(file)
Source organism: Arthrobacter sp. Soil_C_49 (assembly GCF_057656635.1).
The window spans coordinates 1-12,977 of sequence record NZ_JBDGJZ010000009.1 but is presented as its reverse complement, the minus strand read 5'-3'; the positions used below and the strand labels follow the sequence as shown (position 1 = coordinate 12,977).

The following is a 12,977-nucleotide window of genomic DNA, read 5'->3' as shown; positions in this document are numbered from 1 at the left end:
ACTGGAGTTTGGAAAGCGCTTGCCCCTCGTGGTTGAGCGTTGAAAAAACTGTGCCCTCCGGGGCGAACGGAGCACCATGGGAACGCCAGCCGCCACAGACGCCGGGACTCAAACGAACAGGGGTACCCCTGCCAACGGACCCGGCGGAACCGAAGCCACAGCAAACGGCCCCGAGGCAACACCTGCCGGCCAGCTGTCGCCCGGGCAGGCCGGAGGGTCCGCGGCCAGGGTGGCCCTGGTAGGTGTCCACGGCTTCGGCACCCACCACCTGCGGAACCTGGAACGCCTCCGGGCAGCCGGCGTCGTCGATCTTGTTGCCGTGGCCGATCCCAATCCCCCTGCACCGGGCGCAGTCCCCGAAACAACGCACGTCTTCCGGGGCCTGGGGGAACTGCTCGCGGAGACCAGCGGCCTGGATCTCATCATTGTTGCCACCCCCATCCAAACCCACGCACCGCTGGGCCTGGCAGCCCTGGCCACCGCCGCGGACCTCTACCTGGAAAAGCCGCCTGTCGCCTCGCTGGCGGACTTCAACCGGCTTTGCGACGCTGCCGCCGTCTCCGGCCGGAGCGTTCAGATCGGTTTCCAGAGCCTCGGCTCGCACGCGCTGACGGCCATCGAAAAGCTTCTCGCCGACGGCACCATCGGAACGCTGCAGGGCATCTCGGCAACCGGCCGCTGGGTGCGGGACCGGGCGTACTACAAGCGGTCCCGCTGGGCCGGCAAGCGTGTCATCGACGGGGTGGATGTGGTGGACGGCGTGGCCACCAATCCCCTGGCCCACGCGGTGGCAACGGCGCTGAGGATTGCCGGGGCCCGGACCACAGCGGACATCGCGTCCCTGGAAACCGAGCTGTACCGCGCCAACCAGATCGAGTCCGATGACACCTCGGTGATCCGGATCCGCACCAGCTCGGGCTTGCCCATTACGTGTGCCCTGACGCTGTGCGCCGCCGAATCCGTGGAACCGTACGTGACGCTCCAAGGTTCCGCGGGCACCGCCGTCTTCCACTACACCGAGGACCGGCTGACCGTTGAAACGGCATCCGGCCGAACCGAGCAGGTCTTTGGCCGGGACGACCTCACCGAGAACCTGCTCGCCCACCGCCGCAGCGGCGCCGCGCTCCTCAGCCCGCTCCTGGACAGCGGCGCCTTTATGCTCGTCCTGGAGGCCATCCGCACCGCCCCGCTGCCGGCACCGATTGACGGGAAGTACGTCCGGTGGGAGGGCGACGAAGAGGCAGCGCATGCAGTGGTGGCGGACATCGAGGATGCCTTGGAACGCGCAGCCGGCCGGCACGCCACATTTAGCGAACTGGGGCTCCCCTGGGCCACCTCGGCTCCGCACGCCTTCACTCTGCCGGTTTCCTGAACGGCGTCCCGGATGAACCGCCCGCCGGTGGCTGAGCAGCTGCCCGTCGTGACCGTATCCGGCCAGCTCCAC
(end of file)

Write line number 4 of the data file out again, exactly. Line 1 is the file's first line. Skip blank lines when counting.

ACTGGAGTTTGGAAAGCGCTTGCCCCTCGTGGTTGAGCGTTGAAAAAACTGTGCCCTCCGGGGCGAACGGAGCACCATGGGAACGCCAGCCGCCACAGACGCCGGGACTCAAACGAACAGGGGTACCCCTGCCAACGGACCCGGCGGAACCGAAGCCACAGCAAACGGCCCCGAGGCAACACCTGCCGGCCAGCTGTCGCCCGGGCAGGCCGGAGGGTCCGCGGCCAGGGTGGCCCTGGTAGGTGTCCACGGCTTCGGCACCCACCACCTGCGGAACCTGGAACGCCTCCGGGCAGCCGGCGTCGTCGATCTTGTTGCCGTGGCCGATCCCAATCCCCCTGCACCGGGCGCAGTCCCCGAAACAACGCACGTCTTCCGGGGCCTGGGGGAACTGCTCGCGGAGACCAGCGGCCTGGATCTCATCATTGTTGCCACCCCCATCCAAACCCACGCACCGCTGGGCCTGGCAGCCCTGGCCACCGCCGCGGACCTCTACCTGGAAAAGCCGCCTGTCGCCTCGCTGGCGGACTTCAACCGGCTTTGCGACGCTGCCGCCGTCTCCGGCCGGAGCGTTCAGATCGGTTTCCAGAGCCTCGGCTCGCACGCGCTGACGGCCATCGAAAAGCTTCTCGCCGACGGCACCATCGGAACGCTGCAGGGCATCTCGGCAACCGGCCGCTGGGTGCGGGACCGGGCGTACTACAAGCGGTCCCGCTGGGCCGGCAAGCGTGTCATCGACGGGGTGGATGTGGTGGACGGCGTGGCCACCAATCCCCTGGCCCACGCGGTGGCAACGGCGCTGAGGATTGCCGGGGCCCGGACCACAGCGGACATCGCGTCCCTGGAAACCGAGCTGTACCGCGCCAACCAGATCGAGTCCGATGACACCTCGGTGATCCGGATCCGCACCAGCTCGGGCTTGCCCATTACGTGTGCCCTGACGCTGTGCGCCGCCGAATCCGTGGAACCGTACGTGACGCTCCAAGGTTCCGCGGGCACCGCCGTCTTCCACTACACCGAGGACCGGCTGACCGTTGAAACGGCATCCGGCCGAACCGAGCAGGTCTTTGGCCGGGACGACCTCACCGAGAACCTGCTCGCCCACCGCCGCAGCGGCGCCGCGCTCCTCAGCCCGCTCCTGGACAGCGGCGCCTTTATGCTCGTCCTGGAGGCCATCCGCACCGCCCCGCTGCCGGCACCGATTGACGGGAAGTACGTCCGGTGGGAGGGCGACGAAGAGGCAGCGCATGCAGTGGTGGCGGACATCGAGGATGCCTTGGAACGCGCAGCCGGCCGGCACGCCACATTTAGCGAACTGGGGCTCCCCTGGGCCACCTCGGCTCCGCACGCCTTCACTCTGCCGGTTTCCTGAACGGCGTCCCGGATGAACCGCCCGCCGGTGGCTGAGCAGCTGCCCGTCGTGACCGTATCCGGCCAGCTCCAC